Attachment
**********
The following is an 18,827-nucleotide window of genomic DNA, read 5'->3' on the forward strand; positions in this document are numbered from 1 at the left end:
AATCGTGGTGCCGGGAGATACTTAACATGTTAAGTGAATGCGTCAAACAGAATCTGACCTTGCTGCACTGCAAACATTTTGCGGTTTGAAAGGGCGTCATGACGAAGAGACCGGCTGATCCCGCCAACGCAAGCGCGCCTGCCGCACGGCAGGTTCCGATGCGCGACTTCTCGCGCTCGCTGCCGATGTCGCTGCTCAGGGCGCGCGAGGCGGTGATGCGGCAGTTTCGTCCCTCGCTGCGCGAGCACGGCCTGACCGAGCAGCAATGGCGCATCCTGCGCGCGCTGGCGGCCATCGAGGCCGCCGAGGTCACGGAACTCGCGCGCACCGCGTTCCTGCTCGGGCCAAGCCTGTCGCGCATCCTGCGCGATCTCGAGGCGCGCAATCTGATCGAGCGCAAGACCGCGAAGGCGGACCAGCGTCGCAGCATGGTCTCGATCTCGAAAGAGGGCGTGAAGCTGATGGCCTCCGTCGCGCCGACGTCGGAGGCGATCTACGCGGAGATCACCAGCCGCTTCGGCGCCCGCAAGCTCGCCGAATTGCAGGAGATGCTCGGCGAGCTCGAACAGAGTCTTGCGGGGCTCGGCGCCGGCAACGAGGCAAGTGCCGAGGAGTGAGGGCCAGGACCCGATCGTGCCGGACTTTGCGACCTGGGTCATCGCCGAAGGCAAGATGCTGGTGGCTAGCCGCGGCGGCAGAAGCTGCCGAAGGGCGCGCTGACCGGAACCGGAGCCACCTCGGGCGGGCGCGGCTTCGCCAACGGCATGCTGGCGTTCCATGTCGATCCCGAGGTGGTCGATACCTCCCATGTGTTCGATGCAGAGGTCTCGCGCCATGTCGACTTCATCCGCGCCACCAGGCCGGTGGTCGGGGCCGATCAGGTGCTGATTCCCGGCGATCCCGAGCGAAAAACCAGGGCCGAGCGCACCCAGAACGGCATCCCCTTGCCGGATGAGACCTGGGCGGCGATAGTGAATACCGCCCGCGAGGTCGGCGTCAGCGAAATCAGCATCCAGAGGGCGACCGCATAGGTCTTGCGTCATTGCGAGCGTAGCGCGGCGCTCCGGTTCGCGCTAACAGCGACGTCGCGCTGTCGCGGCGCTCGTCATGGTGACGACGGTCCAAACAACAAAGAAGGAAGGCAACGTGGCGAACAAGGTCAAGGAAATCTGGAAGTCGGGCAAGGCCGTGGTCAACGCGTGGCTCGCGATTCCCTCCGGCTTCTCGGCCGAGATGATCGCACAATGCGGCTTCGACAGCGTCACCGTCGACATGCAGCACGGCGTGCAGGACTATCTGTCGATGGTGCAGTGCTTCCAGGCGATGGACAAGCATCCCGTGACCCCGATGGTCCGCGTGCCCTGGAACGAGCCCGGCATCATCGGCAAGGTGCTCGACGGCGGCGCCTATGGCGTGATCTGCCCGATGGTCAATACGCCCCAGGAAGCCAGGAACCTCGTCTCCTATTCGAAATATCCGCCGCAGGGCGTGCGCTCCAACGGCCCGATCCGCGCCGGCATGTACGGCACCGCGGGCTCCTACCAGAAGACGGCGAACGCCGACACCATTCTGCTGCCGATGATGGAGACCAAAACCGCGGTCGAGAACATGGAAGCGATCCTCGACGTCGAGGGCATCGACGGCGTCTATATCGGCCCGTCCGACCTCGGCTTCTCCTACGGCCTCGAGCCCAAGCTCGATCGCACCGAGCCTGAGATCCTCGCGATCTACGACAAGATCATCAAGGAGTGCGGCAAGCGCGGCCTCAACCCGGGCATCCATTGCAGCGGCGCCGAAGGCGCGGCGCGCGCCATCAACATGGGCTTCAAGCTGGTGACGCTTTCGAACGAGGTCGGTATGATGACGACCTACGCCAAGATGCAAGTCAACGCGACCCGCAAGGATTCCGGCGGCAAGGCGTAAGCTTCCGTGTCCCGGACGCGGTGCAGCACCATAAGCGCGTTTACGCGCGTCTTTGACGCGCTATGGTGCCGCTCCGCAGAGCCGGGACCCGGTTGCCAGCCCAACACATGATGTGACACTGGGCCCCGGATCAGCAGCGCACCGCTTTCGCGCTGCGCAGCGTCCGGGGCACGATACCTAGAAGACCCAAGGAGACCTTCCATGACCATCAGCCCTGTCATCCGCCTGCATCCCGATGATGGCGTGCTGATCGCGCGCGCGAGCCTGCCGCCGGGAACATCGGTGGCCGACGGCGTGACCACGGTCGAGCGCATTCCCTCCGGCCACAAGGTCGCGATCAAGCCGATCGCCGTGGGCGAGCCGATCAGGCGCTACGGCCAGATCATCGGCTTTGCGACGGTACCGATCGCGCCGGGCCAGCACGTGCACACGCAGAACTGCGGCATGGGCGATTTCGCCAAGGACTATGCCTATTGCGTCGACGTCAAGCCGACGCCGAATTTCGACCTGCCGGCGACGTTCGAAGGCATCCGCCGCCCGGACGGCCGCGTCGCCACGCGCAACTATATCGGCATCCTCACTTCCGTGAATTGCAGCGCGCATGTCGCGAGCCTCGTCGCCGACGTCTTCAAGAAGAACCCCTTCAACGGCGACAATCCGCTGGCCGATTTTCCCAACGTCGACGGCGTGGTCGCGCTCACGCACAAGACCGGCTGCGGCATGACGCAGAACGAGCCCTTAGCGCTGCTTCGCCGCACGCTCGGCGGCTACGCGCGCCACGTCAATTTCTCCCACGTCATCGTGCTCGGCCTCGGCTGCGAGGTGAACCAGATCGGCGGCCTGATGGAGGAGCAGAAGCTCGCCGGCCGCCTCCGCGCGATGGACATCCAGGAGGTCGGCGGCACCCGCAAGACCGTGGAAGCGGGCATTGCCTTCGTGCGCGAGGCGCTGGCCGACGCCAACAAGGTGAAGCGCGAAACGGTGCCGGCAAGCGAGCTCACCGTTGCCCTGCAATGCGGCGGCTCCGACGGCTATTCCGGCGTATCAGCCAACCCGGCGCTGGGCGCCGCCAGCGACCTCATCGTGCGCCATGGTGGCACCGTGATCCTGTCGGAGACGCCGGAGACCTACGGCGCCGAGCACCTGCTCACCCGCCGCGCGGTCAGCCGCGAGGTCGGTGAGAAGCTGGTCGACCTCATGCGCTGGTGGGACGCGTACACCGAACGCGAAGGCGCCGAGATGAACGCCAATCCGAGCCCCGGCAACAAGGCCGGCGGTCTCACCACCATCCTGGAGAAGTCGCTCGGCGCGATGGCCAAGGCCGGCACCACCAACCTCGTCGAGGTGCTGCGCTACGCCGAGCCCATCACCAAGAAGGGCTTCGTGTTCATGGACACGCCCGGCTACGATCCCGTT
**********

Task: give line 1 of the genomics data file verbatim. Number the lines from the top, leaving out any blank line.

The following is an 18,827-nucleotide window of genomic DNA, read 5'->3' on the forward strand; positions in this document are numbered from 1 at the left end: